Advertising campaigns became opportunities to reflect our fun (and they worked).

And while we played, work was completed, on time.

The curtain lowered.

And lo and behold, professionalism didn’t dissipate. The company didn’t fall apart. If anything, we all received a moment of joy in our otherwise slog of a job. Turns out, play isn’t just for after the work day.

And if anything negative happened as a result of more play, you’d have to ask the CEO. But we caught him in a Gorilla suit with bananas strewn about his office one day; I’d say he caught the play bug too.

Too often we allow ourselves to be swept up into the stuff of adulthood, and forget that adulthood doesn’t have to equate to boring. And sometimes, adding a bit of play catalyzes work into a space of joy, fulfillment, and creation. Just what your job wants from you.

Give it a try sometime. How can you bring play to your day and work place? If a financial services company can do it, you probably can too.

Office celebration image via Shutterstock

Avatar of Makenna Johnston

About Makenna Johnston

Makenna Johnston is a business strategist and bliss coach with over a decade of creating transformative businesses and experiences. These days she works with entrepreneurs hell-bent on living a life of joy, persistence, and abundance. You can find her at makennajohnston.com.

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  • http://www.anneshealthykitchen.com/ Anne Ricci

    Hi Makenna,

    thanks for this great article! First, I really love the quote. And I can relate with most of what you’re sharing.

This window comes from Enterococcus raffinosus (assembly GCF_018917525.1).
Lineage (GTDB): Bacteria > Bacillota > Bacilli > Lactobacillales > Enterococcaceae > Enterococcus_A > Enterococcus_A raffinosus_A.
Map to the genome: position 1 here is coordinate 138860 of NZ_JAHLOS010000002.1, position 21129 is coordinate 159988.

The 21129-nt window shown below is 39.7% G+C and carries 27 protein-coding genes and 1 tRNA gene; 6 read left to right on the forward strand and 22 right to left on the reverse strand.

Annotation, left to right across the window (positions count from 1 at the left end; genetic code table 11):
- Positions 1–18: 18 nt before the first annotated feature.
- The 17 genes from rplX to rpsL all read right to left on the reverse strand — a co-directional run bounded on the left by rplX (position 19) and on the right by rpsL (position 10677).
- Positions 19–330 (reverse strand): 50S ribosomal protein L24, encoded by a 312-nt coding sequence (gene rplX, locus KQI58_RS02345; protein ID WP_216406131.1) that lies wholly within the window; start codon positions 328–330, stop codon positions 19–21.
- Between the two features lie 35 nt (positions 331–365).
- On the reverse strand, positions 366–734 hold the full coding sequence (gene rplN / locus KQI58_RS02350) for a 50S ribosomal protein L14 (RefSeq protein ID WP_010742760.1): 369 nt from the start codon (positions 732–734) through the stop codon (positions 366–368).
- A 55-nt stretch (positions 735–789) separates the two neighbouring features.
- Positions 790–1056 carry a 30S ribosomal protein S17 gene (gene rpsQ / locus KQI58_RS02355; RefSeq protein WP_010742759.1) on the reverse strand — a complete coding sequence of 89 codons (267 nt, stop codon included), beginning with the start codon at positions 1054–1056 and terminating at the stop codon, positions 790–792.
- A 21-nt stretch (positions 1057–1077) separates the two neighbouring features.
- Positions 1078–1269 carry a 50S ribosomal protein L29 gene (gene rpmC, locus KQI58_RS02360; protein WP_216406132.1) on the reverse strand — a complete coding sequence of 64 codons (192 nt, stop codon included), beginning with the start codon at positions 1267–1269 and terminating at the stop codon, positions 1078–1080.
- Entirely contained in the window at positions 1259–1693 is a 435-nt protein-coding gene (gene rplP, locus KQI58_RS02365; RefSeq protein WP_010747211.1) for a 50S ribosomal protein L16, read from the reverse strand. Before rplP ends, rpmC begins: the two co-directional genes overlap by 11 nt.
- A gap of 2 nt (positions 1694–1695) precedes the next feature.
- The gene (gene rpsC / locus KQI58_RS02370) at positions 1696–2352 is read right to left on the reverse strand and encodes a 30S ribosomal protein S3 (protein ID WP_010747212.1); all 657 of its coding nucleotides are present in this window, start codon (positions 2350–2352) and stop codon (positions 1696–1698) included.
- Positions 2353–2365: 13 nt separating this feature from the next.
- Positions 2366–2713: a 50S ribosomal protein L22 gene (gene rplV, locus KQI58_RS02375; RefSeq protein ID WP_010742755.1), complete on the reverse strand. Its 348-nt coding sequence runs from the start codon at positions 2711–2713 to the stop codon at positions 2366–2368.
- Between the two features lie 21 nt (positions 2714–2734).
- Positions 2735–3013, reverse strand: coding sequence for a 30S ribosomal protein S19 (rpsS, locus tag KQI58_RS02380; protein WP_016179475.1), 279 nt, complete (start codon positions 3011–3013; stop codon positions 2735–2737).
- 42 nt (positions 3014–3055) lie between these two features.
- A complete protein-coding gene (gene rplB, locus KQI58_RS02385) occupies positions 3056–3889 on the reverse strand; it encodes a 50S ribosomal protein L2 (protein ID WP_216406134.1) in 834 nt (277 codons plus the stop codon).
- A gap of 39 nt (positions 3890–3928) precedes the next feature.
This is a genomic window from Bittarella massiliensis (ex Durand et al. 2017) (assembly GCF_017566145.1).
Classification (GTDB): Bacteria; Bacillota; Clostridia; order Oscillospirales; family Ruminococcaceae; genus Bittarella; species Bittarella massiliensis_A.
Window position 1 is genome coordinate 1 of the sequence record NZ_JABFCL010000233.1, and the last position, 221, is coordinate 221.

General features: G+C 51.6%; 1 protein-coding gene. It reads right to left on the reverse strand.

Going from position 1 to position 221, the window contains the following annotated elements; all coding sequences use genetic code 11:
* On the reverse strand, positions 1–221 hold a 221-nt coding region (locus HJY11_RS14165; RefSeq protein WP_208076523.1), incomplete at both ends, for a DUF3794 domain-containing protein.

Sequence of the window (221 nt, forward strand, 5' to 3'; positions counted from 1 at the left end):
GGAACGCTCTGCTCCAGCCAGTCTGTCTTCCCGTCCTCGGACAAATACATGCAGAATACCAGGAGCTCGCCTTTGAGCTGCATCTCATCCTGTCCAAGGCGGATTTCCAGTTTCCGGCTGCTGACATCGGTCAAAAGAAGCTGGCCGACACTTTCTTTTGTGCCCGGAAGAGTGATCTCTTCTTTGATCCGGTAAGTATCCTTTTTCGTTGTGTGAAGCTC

The main difference?

    I started to work for a French company.

    It was in Austria, but the spirit was still French. And this is something I really like about the French corporate culture: we did have coffee breaks, board meetings, suits and ties, but we also made jokes and laughed pretty much every single day.

    The French are usually known abroad for “not being serious” but yet being productive. Which is interesting and confirms what you say: “professionalism didn’t dissipate. The company didn’t fall apart.”

    We had laugh time, joke time, and serious, productive work time. And yes, we were a lot happier.

    I’ve worked in about 8 different countries, mainly for a financial services company (!), and my happiest corporate time, although I had a demanding position, was clearly in Paris.

    Anne

  • http://www.makennajohnston.com makjo

    I have always wanted to live/work/love in Paris. Something about all my time there has screamed that work and loving life can and do go hand in hand.

    Thanks for reading!

  • Sally

    Best place I worked had a Wii. Playing it wasn’t required and no one did. That is, until the day the boss set a company wide memo reminding us we had it and then mandating we HAD to walk away from our cubes for at least ten minutes sometime throughout the day. Just ten minutes. He didn’t care what we did with our free ten minutes or when we took them, but he also reminded us we had a Wii. It was purchased so we’d have fun. And none of us were having fun.

    After that point, it wasn’t unusual to see a group of people clustered around the Wii, laughing and just having fun.

    I really honestly miss working for that company.

  • http://www.makennajohnston.com makjo

    That sounds like a great place to work. I think it is important to be present and have fun, and Wii is a great way to interact with your coworkers too. :)